NATIONAL BUREAU OF ECONOMIC RESEARCH
NATIONAL BUREAU OF ECONOMIC RESEARCH

NBER Working Papers by Juliano Assuncao

Contact and additional information for this authorAll NBER papers and publicationsNBER Working Papers only

Working Papers

February 2012Repossession and the Democratization of Credit
with Efraim Benmelech, Fernando S. S. Silva: w17858
We exploit a 2004 credit reform in Brazil that simplified the sale of repossessed cars used as collateral for auto loans. We show that the change has led to larger loans with lower spreads and longer maturities. The reform expanded credit to riskier, low-income borrowers for newer, more expensive cars. Although the credit reform improved riskier borrowers’ access to credit, it also led to increased incidences of delinquency and default. Our results shed light on the consequences of a credit reform, highlighting the crucial role that collateral and repossession play in the liberalization and democratization of credit.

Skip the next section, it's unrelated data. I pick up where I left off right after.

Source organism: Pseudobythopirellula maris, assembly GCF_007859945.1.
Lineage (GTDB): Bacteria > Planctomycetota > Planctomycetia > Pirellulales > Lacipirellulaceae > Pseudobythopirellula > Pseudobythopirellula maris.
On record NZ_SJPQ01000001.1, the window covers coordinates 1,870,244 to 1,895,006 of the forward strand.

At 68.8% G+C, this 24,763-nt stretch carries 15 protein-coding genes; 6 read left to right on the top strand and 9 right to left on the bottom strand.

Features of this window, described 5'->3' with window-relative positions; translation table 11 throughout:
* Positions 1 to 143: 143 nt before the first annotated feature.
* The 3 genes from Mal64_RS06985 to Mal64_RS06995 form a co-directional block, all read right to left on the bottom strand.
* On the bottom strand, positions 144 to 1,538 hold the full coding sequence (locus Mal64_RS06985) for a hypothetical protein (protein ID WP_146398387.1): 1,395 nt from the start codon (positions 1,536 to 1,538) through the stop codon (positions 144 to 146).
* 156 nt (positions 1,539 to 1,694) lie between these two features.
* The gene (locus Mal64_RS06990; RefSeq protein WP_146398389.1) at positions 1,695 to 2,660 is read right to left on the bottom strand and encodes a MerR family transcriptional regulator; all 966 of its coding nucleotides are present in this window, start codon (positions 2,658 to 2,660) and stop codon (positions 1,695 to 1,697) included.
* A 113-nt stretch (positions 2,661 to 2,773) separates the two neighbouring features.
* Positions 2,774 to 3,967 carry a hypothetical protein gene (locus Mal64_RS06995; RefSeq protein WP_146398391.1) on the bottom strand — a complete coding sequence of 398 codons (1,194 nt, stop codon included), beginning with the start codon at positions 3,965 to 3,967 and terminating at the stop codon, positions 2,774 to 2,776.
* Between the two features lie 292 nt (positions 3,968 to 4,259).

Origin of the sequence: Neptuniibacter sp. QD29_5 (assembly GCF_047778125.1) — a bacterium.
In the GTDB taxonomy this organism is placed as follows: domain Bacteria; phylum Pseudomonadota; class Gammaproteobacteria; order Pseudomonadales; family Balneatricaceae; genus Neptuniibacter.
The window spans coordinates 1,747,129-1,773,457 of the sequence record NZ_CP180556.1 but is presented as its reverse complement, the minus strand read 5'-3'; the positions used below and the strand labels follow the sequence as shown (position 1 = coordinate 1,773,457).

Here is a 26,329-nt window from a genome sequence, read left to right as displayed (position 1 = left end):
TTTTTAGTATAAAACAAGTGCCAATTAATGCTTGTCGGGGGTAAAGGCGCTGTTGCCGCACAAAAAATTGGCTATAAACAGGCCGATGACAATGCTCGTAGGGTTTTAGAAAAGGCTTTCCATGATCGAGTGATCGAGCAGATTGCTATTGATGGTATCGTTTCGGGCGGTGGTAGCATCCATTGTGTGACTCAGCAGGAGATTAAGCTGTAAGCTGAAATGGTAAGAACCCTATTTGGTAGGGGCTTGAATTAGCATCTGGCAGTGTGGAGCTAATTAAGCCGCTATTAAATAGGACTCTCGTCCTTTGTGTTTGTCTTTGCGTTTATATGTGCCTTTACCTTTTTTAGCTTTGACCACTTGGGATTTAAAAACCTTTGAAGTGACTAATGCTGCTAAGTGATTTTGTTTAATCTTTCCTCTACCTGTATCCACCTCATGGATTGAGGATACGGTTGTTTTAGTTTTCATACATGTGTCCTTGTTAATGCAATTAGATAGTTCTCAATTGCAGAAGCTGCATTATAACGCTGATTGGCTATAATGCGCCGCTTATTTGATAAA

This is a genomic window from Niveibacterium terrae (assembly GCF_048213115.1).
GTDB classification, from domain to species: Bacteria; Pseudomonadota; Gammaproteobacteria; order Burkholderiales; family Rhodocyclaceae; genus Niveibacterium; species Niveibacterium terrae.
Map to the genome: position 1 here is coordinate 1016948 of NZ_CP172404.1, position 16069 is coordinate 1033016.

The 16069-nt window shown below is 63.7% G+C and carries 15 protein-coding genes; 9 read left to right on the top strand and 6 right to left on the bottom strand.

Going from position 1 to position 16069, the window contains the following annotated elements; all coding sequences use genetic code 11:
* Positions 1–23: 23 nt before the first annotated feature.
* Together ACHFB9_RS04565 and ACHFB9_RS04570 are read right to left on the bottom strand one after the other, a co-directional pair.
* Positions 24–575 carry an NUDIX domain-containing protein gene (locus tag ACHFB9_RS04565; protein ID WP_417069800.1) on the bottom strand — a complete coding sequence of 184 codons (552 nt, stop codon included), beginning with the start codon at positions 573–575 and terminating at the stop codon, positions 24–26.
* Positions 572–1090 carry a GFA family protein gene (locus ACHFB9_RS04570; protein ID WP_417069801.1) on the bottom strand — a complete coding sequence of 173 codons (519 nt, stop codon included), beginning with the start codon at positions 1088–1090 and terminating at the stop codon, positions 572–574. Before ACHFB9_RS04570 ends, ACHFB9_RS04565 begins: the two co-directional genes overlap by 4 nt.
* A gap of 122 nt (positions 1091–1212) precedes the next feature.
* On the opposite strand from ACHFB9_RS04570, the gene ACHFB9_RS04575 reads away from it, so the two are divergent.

Benmelech, Efraim, Juliano Assuncao and Fernando S. S. Silva. Forthcoming. Repossession and the Democratization of Credit. Review of Financial Studies.

October 2007Rent Seeking and the Unveiling of 'De Facto' Institutions: Development and Colonial Heritage within Brazil
with Joana Naritomi, Rodrigo R. Soares: w13545
This paper analyzes the roots of variation in de facto institutions, within a constant de jure institutional setting. We explore the role of rent-seeking episodes in colonial Brazil as determinants of the quality of current local institutions, and argue that this variation reveals a de facto dimension of institutional quality. We show that municipalities with origins tracing back to the sugar-cane colonial cycle -- characterized by a polarized and oligarchic socioeconomic structure -- display today more inequality in the distribution of land. Municipalities with origins tracing back to the gold colonial cycle -- characterized by an over-bureaucratic and heavily intervening presence of the Portuguese state -- display today worse governance practices and less access to justice. The colonial ...

Contact and additional information for this authorAll NBER papers and publicationsNBER Working Papers only

 
Publications
Activities
Meetings
NBER Videos
Data
People
About

Support
National Bureau of Economic Research, 1050 Massachusetts Ave., Cambridge, MA 02138; 617-868-3900; email: info@nber.org

Contact Us